In using the words "this day" He seems to me to be thinking of a day of the length of this life. And a day indeed it is! As for the unfortunate souls who will bring damnation upon themselves and will not have fruition of Him in the world to come, they are His own creatures, and He did everything to help them on, and was with them, to strengthen them, throughout the "to-day" of this life, so it is not His fault if they are vanquished. They will have no excuse to make nor will they be able to complain of the Father for taking this bread from them at the time when they most needed it. Therefore the Son prays the Father that, since this life lasts no more than a day, He will allow Him to spend it in our service.[16] As His Majesty has already given His Son to us, by sending Him, of His will alone, into the world, so now, of that same will, He is pleased not to abandon us, but to remain here with us for the greater glory of His friends and the discomfiture of His enemies. He prays for nothing more than this "to-day" since He has given us this most holy Bread. He has given it to us for ever, as I have said, as the sustenance and manna of humanity. We can have it whenever we please and we shall not die of hunger save through our own fault, for, in whatever way the soul desires to partake of food, it will find joy and comfort in the Most Holy Sacrament. There is no need or trial or persecution that cannot be easily borne if we begin to partake and taste of those which He Himself bore, and to make them the subject of our meditations.

With regard to other bread[17] -- the bread of bodily necessaries and sustenance -- I neither like to think that the Lord is always being reminded of it nor would I have you remember it yourselves. Keep on the level of the highest contemplation, for anyone who dwells there no more remembers that he is in the world than if he had already left it -- still less does he think about food. Would the Lord ever have insisted upon our asking for food, or taught us to do so by His own example? Not in my opinion. He teaches us to fix our desires upon heavenly things and to pray that we may begin to enjoy these things while here on earth: would He, then, have us trouble about so petty a matter as praying for food? As if He did not know that, once we begin to worry about the needs of the body, we shall forget the needs of the soul! Besides, are we such moderately minded people that we shall be satisfied with just a little and pray only for a little? No: the more food we are given, the less we shall get of the water from Heaven. Let those of you, daughters, who want more of the necessaries of life pray for this.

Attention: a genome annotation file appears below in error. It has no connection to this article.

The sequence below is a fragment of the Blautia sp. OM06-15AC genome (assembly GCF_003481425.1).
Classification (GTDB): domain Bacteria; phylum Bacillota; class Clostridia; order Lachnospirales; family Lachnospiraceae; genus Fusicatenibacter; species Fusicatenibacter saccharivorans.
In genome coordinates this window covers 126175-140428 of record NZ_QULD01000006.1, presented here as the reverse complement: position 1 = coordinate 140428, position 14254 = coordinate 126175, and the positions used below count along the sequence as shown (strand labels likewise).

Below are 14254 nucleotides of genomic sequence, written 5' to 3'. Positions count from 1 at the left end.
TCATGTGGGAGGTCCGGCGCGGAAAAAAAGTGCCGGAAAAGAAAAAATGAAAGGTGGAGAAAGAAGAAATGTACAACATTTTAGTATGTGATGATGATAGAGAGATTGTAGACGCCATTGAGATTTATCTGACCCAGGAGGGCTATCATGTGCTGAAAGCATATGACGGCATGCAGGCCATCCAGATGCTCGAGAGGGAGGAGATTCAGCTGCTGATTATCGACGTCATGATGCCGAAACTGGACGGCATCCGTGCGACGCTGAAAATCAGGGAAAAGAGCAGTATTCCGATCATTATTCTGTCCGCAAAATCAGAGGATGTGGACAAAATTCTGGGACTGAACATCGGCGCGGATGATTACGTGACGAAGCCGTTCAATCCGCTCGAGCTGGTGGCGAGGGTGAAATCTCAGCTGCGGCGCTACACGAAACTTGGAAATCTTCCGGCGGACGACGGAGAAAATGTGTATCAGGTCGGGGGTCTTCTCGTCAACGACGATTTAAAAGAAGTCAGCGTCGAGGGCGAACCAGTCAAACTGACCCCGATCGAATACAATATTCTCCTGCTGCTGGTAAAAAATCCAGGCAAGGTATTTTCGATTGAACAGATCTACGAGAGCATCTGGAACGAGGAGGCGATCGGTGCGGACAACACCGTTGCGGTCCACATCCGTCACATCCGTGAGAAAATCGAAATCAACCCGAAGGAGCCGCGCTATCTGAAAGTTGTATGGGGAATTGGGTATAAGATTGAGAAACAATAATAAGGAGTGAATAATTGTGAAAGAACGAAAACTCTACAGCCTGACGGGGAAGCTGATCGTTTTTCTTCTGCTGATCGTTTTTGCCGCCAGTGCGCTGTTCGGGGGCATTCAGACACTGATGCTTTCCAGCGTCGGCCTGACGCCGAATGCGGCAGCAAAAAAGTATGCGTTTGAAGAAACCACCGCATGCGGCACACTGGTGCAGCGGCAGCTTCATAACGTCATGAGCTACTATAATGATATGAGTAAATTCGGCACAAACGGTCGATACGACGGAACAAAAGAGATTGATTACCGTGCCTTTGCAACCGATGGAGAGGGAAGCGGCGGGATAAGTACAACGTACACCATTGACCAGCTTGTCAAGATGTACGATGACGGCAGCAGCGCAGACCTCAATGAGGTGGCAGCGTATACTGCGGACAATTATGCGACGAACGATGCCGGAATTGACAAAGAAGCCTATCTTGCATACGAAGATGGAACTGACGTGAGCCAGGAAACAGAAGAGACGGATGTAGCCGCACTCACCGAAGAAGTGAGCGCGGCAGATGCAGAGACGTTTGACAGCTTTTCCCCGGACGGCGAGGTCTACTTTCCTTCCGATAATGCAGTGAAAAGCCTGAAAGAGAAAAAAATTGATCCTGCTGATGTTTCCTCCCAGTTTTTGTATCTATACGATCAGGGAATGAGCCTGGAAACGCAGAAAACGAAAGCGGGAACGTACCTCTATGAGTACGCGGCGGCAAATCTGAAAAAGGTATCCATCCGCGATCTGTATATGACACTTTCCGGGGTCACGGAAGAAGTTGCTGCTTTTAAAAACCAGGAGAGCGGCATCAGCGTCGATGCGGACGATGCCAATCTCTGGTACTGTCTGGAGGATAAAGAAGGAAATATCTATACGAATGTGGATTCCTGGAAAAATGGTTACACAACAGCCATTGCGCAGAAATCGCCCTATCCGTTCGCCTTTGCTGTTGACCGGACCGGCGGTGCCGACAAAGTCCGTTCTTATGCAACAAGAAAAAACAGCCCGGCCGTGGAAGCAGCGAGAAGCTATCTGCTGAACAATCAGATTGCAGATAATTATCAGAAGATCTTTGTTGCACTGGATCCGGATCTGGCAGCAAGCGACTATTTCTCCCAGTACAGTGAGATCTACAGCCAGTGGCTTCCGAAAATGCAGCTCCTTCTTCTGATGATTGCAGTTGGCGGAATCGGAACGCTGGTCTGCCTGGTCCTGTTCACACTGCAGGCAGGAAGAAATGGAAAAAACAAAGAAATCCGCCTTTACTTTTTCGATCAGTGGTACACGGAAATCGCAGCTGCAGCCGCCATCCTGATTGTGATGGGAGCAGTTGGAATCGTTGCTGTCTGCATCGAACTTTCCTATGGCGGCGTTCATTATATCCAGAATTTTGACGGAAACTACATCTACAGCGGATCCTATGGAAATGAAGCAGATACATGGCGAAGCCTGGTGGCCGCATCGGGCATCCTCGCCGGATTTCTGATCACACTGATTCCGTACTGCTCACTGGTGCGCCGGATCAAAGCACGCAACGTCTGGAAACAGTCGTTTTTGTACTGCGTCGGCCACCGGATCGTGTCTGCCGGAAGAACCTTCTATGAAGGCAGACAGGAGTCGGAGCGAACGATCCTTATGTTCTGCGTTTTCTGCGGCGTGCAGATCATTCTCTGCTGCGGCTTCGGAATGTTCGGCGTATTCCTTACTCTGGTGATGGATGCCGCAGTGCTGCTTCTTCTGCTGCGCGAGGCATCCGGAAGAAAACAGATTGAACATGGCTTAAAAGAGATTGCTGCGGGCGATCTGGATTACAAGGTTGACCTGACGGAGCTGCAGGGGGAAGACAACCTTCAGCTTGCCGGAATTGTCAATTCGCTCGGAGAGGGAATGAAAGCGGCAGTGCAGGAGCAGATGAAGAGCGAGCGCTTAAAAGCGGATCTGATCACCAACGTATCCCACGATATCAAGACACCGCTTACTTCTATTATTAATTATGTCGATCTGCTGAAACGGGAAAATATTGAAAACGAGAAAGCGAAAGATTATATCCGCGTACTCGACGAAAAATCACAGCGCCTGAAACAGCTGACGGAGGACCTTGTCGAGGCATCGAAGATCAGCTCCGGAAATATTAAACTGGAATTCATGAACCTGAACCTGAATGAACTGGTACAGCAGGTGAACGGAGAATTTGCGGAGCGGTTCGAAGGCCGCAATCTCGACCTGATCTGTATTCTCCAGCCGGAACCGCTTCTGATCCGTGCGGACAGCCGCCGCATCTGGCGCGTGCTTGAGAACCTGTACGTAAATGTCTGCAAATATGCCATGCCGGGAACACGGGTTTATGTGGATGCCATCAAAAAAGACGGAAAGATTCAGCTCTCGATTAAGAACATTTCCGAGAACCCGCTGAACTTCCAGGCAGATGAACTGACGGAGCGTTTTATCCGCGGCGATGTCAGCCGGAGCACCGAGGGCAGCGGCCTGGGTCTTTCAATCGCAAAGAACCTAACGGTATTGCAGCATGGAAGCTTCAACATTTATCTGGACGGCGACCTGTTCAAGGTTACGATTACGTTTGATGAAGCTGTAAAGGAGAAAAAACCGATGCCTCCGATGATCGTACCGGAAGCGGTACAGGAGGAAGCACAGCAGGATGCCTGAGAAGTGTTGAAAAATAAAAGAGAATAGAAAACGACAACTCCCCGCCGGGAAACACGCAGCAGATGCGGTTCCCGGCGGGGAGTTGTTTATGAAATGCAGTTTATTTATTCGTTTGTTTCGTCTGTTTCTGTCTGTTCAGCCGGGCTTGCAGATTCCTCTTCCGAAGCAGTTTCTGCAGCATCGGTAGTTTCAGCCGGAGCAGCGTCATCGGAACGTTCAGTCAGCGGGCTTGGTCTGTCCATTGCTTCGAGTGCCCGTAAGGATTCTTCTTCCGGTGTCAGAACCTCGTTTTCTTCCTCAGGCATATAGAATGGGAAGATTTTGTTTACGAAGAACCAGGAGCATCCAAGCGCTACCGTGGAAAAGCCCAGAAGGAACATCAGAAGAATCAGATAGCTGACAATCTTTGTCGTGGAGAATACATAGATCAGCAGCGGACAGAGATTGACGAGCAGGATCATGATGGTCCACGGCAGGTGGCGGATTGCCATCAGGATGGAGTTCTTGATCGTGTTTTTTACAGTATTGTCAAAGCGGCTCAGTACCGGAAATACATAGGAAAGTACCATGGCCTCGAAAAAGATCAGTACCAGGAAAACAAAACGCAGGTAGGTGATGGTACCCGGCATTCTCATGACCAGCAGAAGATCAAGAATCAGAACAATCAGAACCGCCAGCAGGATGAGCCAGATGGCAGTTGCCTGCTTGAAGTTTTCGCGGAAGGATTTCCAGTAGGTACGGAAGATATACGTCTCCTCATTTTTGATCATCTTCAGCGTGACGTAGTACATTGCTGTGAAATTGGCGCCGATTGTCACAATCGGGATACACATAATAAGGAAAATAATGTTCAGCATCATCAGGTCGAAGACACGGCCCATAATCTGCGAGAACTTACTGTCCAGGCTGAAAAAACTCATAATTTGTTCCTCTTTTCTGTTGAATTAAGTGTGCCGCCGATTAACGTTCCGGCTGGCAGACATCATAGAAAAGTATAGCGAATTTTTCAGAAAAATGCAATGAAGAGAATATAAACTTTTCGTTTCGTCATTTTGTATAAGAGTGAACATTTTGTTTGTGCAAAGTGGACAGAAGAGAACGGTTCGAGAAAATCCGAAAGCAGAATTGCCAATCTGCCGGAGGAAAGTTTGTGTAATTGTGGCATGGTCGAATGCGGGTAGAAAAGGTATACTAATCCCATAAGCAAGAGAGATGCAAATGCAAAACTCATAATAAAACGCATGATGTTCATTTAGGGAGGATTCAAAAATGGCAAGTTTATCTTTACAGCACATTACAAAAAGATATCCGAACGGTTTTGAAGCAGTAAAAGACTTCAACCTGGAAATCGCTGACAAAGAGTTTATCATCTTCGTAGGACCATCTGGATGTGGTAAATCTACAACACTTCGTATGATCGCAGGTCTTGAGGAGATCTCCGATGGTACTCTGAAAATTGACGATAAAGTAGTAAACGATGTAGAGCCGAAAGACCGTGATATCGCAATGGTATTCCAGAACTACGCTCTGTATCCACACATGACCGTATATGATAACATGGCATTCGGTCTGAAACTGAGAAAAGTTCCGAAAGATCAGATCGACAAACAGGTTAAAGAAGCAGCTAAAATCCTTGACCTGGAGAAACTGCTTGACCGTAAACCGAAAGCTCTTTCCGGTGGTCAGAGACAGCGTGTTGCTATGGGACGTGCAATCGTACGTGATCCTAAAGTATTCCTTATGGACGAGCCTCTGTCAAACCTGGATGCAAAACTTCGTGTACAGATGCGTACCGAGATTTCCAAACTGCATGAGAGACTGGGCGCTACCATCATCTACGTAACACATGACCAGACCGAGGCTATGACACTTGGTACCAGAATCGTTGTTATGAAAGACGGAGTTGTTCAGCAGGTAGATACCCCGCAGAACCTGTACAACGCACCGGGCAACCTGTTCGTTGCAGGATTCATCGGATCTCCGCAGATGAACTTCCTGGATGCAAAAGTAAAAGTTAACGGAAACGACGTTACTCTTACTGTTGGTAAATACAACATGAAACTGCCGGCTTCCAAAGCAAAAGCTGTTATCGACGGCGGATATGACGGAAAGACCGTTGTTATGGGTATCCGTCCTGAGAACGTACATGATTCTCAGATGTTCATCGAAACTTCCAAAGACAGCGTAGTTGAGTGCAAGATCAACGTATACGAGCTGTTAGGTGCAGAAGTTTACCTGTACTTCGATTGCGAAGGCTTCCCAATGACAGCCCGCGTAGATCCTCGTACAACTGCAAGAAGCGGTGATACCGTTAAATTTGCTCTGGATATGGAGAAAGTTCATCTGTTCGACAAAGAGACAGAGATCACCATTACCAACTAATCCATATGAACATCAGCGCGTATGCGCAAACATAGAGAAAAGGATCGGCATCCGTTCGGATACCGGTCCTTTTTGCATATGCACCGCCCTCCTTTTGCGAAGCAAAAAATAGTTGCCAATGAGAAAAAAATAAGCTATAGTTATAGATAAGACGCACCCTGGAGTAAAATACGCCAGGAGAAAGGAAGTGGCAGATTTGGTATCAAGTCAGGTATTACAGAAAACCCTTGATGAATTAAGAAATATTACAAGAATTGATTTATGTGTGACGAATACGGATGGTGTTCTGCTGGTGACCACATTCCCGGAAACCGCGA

Join with the Lord, then, daughters, in begging the Father to let you have your Spouse to-day, so that, as long as you live, you may never find yourself in this world without Him. Let it suffice to temper your great joy that He should remain disguised beneath these accidents of bread and wine, which is a real torture to those who have nothing else to love and no other consolation. Entreat Him not to fail you but to prepare you to receive Him worthily.

As for that other bread, have no anxiety about it if you have truly resigned yourselves to God's will. I mean that at these hours of prayer you are dealing with more important matters and there is time enough for you to labour and earn your daily bread. Try never at any time to let your thoughts dwell on this; work with your body, for it is good for you to try to support yourselves, but let your soul be at rest. Leave anxiety about this to your Spouse, as has been said at length already, and He will always bear it for you. Do not fear that He will fail you if you do not fail to do what you have promised and to resign yourselves to God's will. I assure you, daughters, that, if I myself were to fail in this, because of my wickedness, as I have often done in the past, I would not beg Him to give me that bread, or anything else to eat. Let Him leave me to die of hunger. Of what use is life to me if it leads me daily nearer to eternal death?

If, then, you are really surrendering yourselves to God, as you say, cease to be anxious for yourselves, for He bears your anxiety, and will bear it always. It is as though a servant had gone into service and were anxious to please his master in everything. The master is bound to give him food for so long as he remains in his house, and in his service, unless he is so poor that he has food neither for his servant nor for himself. Here, however, the comparison breaks down, for God is, and will always be, rich and powerful. It would not be right for the servant to go to his master every day and ask him for food when he knew that his master would see that it was given him and so he would be sure to receive it. To do this would be a waste of words. His master would quite properly tell him that he should look after his own business of serving and pleasing him, for, if he worried himself unnecessarily, he would not do his work as well as he should. So, sisters, those who will may worry about asking for earthly bread; let our own task be to beg the Eternal Father that we may merit our heavenly bread, so that, although our bodily eyes cannot feast themselves on the sight of Him since He is thus hidden from us, He may reveal Himself to the eyes of the soul and may make Himself known to us as another kind of food, full of delight and joy, which sustains our life.